Neumeyer-Gromen, A., & Gaissmaier, W. (2009). Screening programs. In M. W. Kattan (Ed.), Encyclopedia of medical decision making (Vol. 2, pp. 1020–1024). Los Angeles: Sage.
Screening programs are used for the early detec- tion of disease to decrease mortality and to increase quality of life. This subject is important in both clinical practice and public health, since screening involves a substantial part of the population. As people are already ill when a disease is detected, it is used for secondary prevention. Early detection means detecting a disease at an earlier (presympto- matic) stage than would usually occur in standard care, as patients have no clinical complaints and therefore no reason to seek medical care. A neces- sary condition for screening tests is the availability of intervention for the detected illness and a better effectiveness of the intervention when provided early. This entry describes important criteria to assess the pros and cons of screening programs as the basis for informed medical decision making for patients, care providers, and public health experts and policymakers. This entry illustrates these crite- ria using the practical context of cancer screening, which is similar to screening in the case of other diseases.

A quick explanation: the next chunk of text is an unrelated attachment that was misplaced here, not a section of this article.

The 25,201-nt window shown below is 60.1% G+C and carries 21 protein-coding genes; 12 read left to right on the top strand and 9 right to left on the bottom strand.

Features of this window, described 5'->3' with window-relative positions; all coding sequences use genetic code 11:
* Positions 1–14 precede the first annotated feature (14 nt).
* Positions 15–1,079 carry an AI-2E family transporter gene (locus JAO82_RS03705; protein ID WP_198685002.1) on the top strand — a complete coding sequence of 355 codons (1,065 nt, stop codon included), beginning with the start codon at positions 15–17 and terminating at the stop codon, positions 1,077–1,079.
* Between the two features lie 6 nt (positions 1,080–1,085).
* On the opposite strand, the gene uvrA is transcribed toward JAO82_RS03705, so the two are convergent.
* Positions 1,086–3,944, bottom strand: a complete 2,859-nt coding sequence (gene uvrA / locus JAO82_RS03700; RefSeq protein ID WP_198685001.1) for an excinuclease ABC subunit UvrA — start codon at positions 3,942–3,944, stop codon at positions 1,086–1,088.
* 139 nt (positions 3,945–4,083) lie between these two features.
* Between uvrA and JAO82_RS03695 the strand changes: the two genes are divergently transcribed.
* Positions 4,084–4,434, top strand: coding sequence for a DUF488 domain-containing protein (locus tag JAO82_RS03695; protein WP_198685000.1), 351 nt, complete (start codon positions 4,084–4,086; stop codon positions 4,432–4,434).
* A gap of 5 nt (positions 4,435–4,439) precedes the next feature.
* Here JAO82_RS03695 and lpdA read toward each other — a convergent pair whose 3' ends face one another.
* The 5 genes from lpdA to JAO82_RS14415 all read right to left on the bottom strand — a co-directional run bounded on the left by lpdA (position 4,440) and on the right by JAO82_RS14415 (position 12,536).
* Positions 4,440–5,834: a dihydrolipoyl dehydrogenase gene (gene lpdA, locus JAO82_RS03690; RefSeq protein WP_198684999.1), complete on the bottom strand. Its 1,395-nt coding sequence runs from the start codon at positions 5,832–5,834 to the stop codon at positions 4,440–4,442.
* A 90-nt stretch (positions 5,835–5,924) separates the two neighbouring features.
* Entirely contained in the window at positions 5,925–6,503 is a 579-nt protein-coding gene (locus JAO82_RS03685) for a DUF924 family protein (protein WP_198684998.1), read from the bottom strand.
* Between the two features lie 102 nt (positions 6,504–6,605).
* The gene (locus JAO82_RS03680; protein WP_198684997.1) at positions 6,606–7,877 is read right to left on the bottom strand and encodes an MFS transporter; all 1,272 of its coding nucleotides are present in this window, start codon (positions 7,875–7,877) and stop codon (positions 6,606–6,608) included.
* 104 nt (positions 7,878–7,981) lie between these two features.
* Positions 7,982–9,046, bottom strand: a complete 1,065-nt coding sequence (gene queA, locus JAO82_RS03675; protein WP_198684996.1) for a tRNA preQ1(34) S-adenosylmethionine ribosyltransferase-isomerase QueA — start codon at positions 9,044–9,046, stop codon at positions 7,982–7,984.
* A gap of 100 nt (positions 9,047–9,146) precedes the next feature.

Keywords: Bias in Scientific Studies, Cost-Benefit Analyses, Costs, Direct Versus Indirect, Diagnostic Tests, Informed Decision Making, Quality of Well-Being Scale, Randomized Clinical Trials, Risk Communication
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